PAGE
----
Women in Togo have called a week-long sex strike to back their call for the resignation of the country's president, the Associated Press reports.
The ban is supported by an opposition coalition of political parties, civic groups and movements in the west African nation.
The coalition wants President Faure Gnassingbe, whose family has held power for decades, to resign.
Earlier this month, two anti-Gnassingbe protests were dispersed by police using tear gas and more than 100 people were arrested.
Opposition leader Isabelle Ameganvi says the sex strike could be a "weapon of the battle" to achieve political change.
"We have many means to oblige men to understand what women want in Togo," says Ameganvi, leader of the women's wing of the coalition.
She says she was inspired by a similar strike by Liberian women in 2003, who used it to campaign for peace.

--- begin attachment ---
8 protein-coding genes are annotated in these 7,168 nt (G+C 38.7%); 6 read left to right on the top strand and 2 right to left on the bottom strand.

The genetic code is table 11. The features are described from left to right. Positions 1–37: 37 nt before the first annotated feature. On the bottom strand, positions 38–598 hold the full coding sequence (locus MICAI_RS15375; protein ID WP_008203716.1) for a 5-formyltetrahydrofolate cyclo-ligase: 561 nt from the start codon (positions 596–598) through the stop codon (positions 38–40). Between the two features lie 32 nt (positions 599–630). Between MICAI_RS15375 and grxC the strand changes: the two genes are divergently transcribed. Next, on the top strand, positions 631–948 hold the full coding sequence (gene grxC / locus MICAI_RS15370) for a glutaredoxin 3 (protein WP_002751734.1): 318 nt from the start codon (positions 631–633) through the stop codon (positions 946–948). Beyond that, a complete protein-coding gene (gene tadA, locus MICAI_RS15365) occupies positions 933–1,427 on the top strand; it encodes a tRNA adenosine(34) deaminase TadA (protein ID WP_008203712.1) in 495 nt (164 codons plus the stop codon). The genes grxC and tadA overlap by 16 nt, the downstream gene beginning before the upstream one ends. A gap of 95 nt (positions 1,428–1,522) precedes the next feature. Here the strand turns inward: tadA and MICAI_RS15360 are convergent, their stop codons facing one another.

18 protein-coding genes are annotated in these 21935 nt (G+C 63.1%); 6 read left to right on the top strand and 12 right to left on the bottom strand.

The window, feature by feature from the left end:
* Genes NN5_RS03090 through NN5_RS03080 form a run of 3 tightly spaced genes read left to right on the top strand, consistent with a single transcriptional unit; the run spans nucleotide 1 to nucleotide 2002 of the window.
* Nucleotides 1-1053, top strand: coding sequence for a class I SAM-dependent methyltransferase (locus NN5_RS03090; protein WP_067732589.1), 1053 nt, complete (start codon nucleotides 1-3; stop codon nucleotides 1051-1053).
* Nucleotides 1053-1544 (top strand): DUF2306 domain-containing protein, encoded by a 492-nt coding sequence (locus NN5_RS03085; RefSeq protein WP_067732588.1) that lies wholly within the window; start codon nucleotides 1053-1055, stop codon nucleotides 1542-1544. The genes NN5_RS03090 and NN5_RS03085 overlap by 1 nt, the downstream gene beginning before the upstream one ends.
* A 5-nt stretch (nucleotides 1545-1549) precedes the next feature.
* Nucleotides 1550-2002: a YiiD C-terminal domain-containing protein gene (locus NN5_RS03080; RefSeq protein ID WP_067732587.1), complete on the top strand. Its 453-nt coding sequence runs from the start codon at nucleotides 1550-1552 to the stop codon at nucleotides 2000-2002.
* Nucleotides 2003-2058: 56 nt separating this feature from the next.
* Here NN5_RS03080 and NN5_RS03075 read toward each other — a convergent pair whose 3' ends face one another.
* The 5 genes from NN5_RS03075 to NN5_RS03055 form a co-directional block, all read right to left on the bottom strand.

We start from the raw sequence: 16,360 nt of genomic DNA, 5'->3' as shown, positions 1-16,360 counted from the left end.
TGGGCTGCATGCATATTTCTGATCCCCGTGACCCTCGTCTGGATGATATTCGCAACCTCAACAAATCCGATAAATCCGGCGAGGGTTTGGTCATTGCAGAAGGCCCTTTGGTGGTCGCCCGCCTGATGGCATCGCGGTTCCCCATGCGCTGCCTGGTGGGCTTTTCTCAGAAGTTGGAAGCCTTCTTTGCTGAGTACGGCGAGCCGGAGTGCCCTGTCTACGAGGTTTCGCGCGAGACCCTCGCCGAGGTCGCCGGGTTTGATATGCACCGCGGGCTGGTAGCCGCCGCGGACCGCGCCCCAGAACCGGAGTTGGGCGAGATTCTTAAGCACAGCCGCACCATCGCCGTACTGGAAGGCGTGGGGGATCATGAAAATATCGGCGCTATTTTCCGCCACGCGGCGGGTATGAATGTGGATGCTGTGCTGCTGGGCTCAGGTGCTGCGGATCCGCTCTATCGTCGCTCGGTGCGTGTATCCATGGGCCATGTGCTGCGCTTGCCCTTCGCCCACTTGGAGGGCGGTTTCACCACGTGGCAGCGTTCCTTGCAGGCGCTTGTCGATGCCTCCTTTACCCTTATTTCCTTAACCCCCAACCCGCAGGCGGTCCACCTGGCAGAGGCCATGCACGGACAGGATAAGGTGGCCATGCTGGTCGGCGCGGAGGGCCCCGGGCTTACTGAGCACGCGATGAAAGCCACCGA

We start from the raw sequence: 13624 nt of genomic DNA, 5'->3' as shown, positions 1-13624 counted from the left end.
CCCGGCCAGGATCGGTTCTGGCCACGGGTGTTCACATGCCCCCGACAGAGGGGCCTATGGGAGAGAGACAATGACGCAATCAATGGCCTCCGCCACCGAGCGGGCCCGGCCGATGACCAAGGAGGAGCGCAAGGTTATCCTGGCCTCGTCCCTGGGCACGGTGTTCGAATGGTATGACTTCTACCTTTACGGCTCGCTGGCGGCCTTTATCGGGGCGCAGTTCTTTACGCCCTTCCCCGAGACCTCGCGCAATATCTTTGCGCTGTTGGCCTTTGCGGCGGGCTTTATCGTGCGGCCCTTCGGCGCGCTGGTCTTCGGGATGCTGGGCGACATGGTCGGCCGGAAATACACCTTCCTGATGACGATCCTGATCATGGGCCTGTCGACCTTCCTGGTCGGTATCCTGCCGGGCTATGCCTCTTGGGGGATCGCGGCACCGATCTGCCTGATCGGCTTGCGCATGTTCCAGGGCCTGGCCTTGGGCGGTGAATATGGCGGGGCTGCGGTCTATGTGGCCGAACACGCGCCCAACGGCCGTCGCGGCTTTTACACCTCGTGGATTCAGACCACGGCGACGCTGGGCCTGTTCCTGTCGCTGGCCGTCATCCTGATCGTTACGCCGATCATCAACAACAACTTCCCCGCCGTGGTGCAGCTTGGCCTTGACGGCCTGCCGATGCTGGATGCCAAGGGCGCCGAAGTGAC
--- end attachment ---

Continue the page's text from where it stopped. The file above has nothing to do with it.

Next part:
Abla Tamekloe, who lives in Lome, the capital, tells the AP that the strike is a good thing that will held win the release of children jailed by the government.
"For me, it's like fasting, and unless you fast, you will not get what you want from God," she says
When asked if her husband will agree with her stand, Tamekloe said: "I have no choice and he has no choice either. It is easy for me to observe it. I am used to it, but I am not sure my husband will accept, but I have to explain to him"
But Judith Agbetoglo, another Tologlese woman, expressed skepticism that her husband would go along with the ban for seven days.
"He may agree at first, but as far as I know him, he will change overnight," she tells the AP. "So I don't believe I can do the one week sex strike. Otherwise, I will have serious issues with him. He likes that too much."
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